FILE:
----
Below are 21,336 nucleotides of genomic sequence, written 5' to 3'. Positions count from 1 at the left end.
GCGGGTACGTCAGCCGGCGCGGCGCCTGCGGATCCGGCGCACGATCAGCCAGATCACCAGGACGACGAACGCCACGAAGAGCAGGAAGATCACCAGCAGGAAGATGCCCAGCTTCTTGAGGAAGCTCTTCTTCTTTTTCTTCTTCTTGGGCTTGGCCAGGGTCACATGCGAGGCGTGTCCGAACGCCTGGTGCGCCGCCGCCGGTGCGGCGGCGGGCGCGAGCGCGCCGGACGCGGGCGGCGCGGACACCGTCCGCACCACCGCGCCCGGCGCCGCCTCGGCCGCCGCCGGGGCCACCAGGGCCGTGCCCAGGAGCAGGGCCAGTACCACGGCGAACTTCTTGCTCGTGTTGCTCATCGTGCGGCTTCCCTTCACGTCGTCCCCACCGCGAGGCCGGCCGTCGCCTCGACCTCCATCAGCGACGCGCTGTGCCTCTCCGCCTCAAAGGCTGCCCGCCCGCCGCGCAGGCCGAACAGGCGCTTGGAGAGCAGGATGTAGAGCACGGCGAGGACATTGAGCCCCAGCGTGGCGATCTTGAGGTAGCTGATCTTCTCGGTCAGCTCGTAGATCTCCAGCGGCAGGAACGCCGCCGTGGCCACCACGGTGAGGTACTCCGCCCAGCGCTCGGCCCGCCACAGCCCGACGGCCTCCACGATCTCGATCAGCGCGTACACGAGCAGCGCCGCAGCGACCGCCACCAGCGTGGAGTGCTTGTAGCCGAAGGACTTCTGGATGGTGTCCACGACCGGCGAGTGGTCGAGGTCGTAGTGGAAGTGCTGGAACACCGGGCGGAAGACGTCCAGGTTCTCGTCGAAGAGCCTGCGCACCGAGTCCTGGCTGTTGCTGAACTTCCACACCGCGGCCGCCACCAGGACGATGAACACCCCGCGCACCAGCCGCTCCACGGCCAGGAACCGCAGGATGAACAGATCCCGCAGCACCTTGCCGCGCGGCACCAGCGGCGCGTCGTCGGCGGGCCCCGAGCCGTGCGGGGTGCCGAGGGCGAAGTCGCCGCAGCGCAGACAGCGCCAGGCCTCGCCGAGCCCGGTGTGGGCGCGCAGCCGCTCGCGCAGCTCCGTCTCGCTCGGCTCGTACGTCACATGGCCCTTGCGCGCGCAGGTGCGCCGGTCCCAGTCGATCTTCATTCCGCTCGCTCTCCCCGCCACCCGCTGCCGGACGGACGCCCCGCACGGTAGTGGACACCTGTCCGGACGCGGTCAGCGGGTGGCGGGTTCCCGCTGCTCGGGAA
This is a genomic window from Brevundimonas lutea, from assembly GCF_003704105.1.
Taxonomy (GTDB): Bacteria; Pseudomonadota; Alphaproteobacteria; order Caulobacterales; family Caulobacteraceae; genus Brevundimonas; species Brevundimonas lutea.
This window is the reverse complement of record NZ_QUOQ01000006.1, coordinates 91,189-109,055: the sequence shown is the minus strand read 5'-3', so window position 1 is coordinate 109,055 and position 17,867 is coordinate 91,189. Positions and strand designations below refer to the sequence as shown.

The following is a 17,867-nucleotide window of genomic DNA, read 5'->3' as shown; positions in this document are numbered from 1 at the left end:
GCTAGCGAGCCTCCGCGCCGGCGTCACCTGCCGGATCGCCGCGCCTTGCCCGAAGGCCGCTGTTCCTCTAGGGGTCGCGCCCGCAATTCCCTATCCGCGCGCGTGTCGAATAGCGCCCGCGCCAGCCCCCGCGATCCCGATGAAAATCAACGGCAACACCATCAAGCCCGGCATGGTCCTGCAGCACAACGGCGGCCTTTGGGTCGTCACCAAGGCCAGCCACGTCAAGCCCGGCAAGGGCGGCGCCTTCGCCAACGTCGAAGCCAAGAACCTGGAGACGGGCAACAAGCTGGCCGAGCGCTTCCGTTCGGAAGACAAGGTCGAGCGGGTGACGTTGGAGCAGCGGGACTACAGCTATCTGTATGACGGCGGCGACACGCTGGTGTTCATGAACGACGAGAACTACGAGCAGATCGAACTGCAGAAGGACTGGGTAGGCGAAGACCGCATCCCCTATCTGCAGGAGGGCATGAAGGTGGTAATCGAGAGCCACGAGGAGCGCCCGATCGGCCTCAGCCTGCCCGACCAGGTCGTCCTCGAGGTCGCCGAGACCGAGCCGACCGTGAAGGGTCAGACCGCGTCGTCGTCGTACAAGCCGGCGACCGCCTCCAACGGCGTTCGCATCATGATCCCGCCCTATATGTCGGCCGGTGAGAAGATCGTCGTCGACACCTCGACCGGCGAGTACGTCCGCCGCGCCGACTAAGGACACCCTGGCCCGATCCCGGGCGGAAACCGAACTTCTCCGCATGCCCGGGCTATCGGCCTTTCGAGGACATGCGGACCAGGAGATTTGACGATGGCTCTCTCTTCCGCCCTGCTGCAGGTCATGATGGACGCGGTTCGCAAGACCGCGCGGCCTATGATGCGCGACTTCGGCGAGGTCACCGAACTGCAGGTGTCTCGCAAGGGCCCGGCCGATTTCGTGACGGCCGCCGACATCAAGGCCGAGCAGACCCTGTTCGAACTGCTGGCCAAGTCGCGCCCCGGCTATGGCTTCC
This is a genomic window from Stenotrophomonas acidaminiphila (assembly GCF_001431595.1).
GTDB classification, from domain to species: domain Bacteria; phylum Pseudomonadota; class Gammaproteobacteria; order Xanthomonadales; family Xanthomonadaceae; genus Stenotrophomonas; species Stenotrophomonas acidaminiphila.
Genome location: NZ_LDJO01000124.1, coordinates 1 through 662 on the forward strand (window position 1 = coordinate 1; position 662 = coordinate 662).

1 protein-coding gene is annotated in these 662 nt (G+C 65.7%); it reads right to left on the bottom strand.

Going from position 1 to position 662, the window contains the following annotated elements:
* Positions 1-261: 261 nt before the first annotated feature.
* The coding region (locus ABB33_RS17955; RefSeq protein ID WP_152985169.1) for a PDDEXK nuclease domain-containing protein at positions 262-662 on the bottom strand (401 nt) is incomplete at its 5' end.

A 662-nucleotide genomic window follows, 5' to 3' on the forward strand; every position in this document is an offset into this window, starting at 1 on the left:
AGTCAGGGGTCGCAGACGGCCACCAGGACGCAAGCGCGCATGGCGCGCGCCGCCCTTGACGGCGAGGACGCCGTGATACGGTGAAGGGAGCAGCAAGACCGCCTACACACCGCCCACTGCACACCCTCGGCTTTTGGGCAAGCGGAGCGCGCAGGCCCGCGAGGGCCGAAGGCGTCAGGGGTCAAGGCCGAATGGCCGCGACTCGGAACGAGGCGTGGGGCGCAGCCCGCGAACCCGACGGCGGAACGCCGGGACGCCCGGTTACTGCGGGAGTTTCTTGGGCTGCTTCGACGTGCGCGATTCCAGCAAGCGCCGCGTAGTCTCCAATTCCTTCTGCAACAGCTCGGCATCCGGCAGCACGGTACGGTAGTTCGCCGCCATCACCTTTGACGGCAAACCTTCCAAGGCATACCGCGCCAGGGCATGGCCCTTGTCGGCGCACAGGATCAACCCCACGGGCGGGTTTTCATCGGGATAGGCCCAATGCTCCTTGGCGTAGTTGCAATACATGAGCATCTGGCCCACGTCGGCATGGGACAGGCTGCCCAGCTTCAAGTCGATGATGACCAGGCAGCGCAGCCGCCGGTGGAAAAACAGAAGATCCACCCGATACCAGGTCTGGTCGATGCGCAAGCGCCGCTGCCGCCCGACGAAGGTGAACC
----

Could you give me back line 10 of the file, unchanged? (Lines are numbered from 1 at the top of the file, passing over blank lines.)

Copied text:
Genome location: NZ_LDJO01000124.1, coordinates 1 through 662 on the forward strand (window position 1 = coordinate 1; position 662 = coordinate 662).